One cookbook, many countries: how we judge a book by its cover.

By
Xa Shaw Stewart
Added
14 October, 2015

The language of food is universal, but have you ever thought about how the same books look in different countries? Cookery editor Xa Shaw Stewart of Bloomsbury Publishing explains how, when it comes to great covers such as River Cottage Veg Every Day!, it really is about love at first sight…

We are a global society.

Right round the world, from Bradford to Tokyo, people have access to Starbucks, iPhones, Celine Dion ... and their favourite cookbooks. Thanks to new design and production technology, cookbooks that are loved by top chefs and home cooks alike can be printed in a more sophisticated way than ever before – and wherever you have wifi, you have social media, so someone in New York can cheerfully salivate over a bit of Instagrammed food porn from a plate in Rome. But global cookery publishing is not the walk in the park that it may seem.

 

Language is the first hurdle.

For a book like River Cottage Veg Every Day!, the audience isn’t limited to home cooks in Hugh Fearnley-Whittingstall’s native UK. There are people all over the world who want his recipes for cooking with more veg at the heart of a meal, and cutting back on meat. It’s a topic that’s been talked about a lot over the past few years, relating as it does to global attitudes to the environment – as well as hitting the culinary target of dishing up something speedy and delicious without breaking the bank. So naturally the book has been published in all sorts of places, including the United States. Although we may share the same mother tongue, we Brits don’t have the same cookery vocabulary and measuring system as our American cousins; not only do they use cups and ounces instead of millilitres and grams, but an American pint is smaller than a British pint. They measure butter out in ‘sticks’ instead of weighing it, and references to arugula, cilantro or flapjack (rocket, coriander and, confusingly, pancake) will have you running for Google Translate. It’s a bit of a minefield, and although that is all very well if you are a keen cook who is prepared to make allowances for something especially tasty, what if you don’t even speak English as a first language? What if you’re Dutch?

 

Publishers know that in order to get people to buy a book, they need to package it in just the right way.

When rights are sold, foreign publisher can change anything they like – and they do. We really do judge books by their covers, and the way that we interpret a jacket will depend hugely on what we’re used to seeing in our local bookshops and on our friends’ shelves.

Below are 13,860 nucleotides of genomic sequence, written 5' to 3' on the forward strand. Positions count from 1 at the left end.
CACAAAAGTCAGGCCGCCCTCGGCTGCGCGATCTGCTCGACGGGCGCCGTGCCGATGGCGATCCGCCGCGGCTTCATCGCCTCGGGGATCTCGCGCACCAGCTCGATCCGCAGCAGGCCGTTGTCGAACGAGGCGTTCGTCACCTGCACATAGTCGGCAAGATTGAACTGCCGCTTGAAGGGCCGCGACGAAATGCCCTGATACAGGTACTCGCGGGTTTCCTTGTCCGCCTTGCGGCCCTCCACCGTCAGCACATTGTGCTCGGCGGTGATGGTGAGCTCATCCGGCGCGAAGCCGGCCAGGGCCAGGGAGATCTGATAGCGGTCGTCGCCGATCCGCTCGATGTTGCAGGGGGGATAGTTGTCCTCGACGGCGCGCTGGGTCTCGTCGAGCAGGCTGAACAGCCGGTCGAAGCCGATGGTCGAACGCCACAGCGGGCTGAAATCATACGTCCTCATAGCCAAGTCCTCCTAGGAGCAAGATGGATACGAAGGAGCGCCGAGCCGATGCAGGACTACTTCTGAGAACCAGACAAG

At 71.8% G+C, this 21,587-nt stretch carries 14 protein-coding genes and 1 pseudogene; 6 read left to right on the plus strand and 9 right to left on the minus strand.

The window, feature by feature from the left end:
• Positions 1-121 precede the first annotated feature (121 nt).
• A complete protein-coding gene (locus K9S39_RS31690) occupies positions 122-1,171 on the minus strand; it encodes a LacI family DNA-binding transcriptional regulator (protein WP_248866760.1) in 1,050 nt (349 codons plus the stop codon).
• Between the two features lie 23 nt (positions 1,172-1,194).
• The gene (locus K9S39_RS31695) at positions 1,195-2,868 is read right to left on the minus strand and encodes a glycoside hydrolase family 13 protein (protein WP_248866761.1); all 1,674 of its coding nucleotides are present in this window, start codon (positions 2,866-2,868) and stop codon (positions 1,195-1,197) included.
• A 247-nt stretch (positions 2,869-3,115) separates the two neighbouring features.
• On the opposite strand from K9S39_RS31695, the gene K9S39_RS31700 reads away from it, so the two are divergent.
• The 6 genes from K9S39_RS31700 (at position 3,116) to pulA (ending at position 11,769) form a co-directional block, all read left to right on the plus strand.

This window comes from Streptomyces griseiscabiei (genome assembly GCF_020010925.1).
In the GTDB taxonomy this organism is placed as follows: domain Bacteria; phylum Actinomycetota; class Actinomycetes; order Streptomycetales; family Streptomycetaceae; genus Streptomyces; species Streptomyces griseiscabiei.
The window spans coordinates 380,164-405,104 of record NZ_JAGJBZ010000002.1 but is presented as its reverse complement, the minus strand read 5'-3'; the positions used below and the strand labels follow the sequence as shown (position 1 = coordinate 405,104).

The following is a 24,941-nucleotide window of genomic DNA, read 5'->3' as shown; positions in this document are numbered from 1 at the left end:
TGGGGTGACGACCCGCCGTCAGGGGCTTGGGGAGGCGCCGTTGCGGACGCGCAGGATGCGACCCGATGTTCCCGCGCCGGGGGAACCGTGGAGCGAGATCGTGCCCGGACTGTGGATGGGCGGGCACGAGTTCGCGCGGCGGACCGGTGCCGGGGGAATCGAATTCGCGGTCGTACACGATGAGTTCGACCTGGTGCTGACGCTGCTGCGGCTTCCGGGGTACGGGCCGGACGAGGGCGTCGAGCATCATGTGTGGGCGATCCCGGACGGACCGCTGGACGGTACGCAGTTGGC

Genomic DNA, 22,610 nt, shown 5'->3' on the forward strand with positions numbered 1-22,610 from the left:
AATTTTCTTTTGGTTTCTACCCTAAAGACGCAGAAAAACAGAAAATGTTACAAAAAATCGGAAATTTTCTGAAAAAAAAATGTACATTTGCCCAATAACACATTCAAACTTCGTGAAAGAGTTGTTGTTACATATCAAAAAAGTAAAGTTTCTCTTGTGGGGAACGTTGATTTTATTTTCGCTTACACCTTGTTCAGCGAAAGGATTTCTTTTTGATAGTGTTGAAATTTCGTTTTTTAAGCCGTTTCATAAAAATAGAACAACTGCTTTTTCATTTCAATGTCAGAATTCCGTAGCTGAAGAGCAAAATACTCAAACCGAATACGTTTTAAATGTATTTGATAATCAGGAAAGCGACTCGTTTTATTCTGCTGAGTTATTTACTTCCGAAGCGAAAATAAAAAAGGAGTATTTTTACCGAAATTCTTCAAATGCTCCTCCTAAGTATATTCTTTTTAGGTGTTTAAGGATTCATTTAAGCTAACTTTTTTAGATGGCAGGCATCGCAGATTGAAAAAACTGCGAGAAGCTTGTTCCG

Take River Cottage Veg Every Day.

This book has travelled all around the world since it was written, and here are just a few of the covers it has worn.

 

River Cottage in… the UK


River Cottage


 The home edition of the book features Hugh holding something deliciously veggie that he’s just made. River Cottage books are always fun and colourful so the text is a rainbow of bright fuchsia, acid green and sunshine yellow. The word ‘veg’ is maxed up, just in case you forget what the star of the show is.

 

River Cottage in… the USA


River Cottage Veg America
 

For the Americans, it’s more about the food than anything else, and they’ve cropped in close to a fresh green salad. To liven things up, some of the illustrations from the inside of the book have been pulled out and stamped on the front cover – so it doesn’t look like just another cookbook. It says, ‘This one is special!

 

River Cottage in… Switzerland


River Cottage Switzerland

The Swiss don’t care so much about what’s on the plate as who cooked it, and they’ve got a picture of Hugh ducking out of a rainstorm with an impromptu leafy umbrella. Here it’s the sense of fun that matters more than anything else: clearly the audience just trust that whatever’s inside will be delicious.

 

River Cottage in… the Netherlands


River Cottage netherlands


This cover is fab! It’s covered all over with illustrations like the ones inside the book, where ‘potato stamping’ has been taken to a whole new level. The cover is like a huge neon sign, ready to stop people in their tracks and encourage them to find out what’s inside.  



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